by Maria Petmesidou, Democritus University of Thrace, Greece, Ana Guillén, University of Oviedo, Spain, and Emmanuele Pavolini, University of Macerata, Italy Any changes in the scope of collectively provided services and the conditions establishing entitlement to them can significantly alter the contours of universalism and the underlying pattern of solidarity. Italy, Spain, Portugal, and Greece […]

by Gabriel Sakellaridis, University of Athens, Greece It is considered axiomatic in capitalist economies that economic growth is essential for a country to ensure prosperity for its citizens. The allure of growth, however, should not be understood as merely a set of dominant ideas prevalent in public discourse and scientific paradigms. The deification of growth […]

by Gerassimos Kouzelis, University of Athens, Greece Talking about direct democracy nowadays can sound idyllic as its potential to actually be applied is extremely limited. The idea of substantial democratic control beyond parliament, as found in recent literature, sounds like a radical claim with utopian elements. How can the “demos,” the people, exercise even mediated […]

by Vassilis Arapoglou, University of Crete, Greece After eight years of imposed harsh austerity, the Greek government anticipated the post-bailout era and promoted its “Growth Strategy for the Future,” a plan that was negotiated with the Eurogroup, the European Commission and the International Monetary Fund together with discussions over enhanced forms of fiscal surveillance following […]

by Vassilis K. Fouskas, University of East London, UK Founded in 1830 in the very southern cone of the Balkan Peninsula encompassing the Peloponnese, Southern Rumelia, Euboea and the complex of Cyclades islands, the Greek state resulted from an imperial geopolitical accident rather than from an economically-expanding, national industrial bourgeoisie. Instead of reflecting national-revolutionary processes […]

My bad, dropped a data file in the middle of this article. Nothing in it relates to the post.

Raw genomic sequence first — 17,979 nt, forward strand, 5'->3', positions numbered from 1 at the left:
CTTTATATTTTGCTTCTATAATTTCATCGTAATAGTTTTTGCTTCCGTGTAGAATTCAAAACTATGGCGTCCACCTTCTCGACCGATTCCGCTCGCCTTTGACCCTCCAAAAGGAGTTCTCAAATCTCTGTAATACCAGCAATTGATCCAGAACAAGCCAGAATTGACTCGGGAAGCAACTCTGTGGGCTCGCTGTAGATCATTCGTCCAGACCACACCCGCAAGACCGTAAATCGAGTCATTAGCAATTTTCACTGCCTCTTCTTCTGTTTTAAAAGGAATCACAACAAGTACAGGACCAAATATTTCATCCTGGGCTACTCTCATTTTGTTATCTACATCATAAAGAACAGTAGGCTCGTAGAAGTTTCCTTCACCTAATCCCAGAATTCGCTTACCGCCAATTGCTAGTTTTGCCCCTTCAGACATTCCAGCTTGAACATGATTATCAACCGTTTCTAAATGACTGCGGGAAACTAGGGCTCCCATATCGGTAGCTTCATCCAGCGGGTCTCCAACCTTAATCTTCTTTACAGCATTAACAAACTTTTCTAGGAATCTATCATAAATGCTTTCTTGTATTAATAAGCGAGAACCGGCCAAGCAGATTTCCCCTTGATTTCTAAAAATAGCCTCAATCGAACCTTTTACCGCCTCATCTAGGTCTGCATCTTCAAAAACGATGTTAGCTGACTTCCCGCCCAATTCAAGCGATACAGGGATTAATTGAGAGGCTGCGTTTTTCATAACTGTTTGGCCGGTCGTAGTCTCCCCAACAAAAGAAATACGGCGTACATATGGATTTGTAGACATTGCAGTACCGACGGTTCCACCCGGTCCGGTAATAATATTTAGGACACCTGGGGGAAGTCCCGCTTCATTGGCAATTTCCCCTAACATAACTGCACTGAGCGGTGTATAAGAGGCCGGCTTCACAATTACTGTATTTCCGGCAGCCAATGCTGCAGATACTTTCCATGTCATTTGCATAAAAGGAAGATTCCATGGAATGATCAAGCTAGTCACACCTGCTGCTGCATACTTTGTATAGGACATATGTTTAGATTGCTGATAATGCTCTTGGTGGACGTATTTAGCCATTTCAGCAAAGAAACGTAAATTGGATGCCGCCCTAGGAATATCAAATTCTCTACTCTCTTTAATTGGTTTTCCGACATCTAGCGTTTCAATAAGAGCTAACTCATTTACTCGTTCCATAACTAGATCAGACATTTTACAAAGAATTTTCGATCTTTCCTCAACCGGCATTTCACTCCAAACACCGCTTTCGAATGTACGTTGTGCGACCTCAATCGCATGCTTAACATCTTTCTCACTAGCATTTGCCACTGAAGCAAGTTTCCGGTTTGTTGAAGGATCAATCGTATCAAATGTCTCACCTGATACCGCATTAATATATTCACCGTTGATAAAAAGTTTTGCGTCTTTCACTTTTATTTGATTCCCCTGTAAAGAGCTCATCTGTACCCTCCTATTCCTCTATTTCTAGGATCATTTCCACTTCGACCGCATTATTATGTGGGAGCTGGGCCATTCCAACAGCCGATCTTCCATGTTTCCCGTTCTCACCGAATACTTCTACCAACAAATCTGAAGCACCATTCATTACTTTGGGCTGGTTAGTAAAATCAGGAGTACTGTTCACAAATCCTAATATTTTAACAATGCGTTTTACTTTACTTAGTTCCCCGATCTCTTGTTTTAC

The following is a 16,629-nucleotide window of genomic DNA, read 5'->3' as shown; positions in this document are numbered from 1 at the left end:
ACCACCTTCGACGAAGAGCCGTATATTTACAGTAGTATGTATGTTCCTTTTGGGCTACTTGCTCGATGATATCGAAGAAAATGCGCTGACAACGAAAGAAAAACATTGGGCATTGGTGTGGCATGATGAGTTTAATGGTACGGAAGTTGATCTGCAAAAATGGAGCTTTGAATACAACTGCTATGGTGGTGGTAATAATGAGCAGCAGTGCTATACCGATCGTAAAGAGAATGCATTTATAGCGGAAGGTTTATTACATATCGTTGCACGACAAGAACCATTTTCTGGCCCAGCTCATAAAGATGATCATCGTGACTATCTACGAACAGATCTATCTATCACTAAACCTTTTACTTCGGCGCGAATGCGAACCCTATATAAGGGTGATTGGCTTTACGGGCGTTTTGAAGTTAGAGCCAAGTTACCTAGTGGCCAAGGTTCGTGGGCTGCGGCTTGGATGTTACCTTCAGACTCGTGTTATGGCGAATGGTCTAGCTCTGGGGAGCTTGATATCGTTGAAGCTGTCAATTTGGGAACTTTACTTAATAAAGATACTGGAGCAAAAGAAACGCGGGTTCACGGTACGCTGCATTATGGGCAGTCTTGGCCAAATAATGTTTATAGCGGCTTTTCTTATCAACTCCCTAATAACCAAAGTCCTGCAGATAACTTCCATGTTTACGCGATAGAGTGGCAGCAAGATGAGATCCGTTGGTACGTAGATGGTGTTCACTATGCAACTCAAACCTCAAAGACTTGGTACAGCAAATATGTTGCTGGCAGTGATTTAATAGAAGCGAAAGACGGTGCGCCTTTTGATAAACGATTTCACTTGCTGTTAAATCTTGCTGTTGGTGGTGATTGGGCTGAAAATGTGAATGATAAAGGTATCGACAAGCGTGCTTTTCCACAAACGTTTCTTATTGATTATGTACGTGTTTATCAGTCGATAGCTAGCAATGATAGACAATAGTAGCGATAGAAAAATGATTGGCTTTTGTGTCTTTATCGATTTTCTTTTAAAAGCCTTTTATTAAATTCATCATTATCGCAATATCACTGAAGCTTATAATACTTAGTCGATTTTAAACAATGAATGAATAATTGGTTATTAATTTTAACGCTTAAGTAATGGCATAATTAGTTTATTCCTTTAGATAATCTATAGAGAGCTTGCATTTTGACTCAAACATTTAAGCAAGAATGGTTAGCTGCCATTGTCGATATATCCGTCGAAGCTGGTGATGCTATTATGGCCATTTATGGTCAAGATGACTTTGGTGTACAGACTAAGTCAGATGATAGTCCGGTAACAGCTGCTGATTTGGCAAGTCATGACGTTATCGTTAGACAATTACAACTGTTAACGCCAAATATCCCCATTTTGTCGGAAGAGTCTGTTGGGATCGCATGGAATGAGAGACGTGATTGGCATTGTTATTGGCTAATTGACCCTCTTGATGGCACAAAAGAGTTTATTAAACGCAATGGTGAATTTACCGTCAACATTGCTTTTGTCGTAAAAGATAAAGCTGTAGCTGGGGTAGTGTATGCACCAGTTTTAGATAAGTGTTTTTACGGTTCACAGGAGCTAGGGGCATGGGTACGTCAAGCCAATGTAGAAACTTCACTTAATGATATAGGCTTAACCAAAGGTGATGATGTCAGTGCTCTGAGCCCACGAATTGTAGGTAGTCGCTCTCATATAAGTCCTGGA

by Maria Markantonatou, University of the Aegean, Greece Since its establishment, the eurozone has followed proposals influenced by the great liberal economist Friedrich Hayek, especially the insulation of monetary and fiscal policy from national politics and thus from democratic processes and control. This project has been realized through a supposedly independent central bank and an […]

by John Milios, National Technical University of Athens, Greece SYRIZA was formed in 2004 as a fairly loose coalition, involving more than ten different left currents and political groups. Its formation grew out of a process that started in 2000, when most political groups that later composed SYRIZA coexisted in the Greek and European Alter-Globalization […]

by Spyros Sakellaropoulos, Panteion University, Greece In early 2010, then Prime Minister George Papandreou concluded that the state of Greek public finances was so dire that the country could not hope to borrow on global markets, and thus could no longer service its public debt. Contrary to prevailing notions, Greece’s problems did not stem from […]

by Stratos Georgoulas, University of the Aegean, Greece The international academic community has recently sought to define “state-corporate crime” – that is, illegal or socially-harmful actions created through the interaction of political institutions of governance and economic production and distribution. From a political and a research point of view, the term corresponds to what is […]

Antiracist Observatory of the University of the Aegean   In the summer of 2015 some of the Aegean Islands (mainly Lesvos, Chios, Kos, Leros, Samos) received a huge influx of refugees, which by far exceeded existing capabilities in reception and hospitality. Typically, only last July Lesvos received nearly 55,000 refugees/migrants, while the number of arrivals […]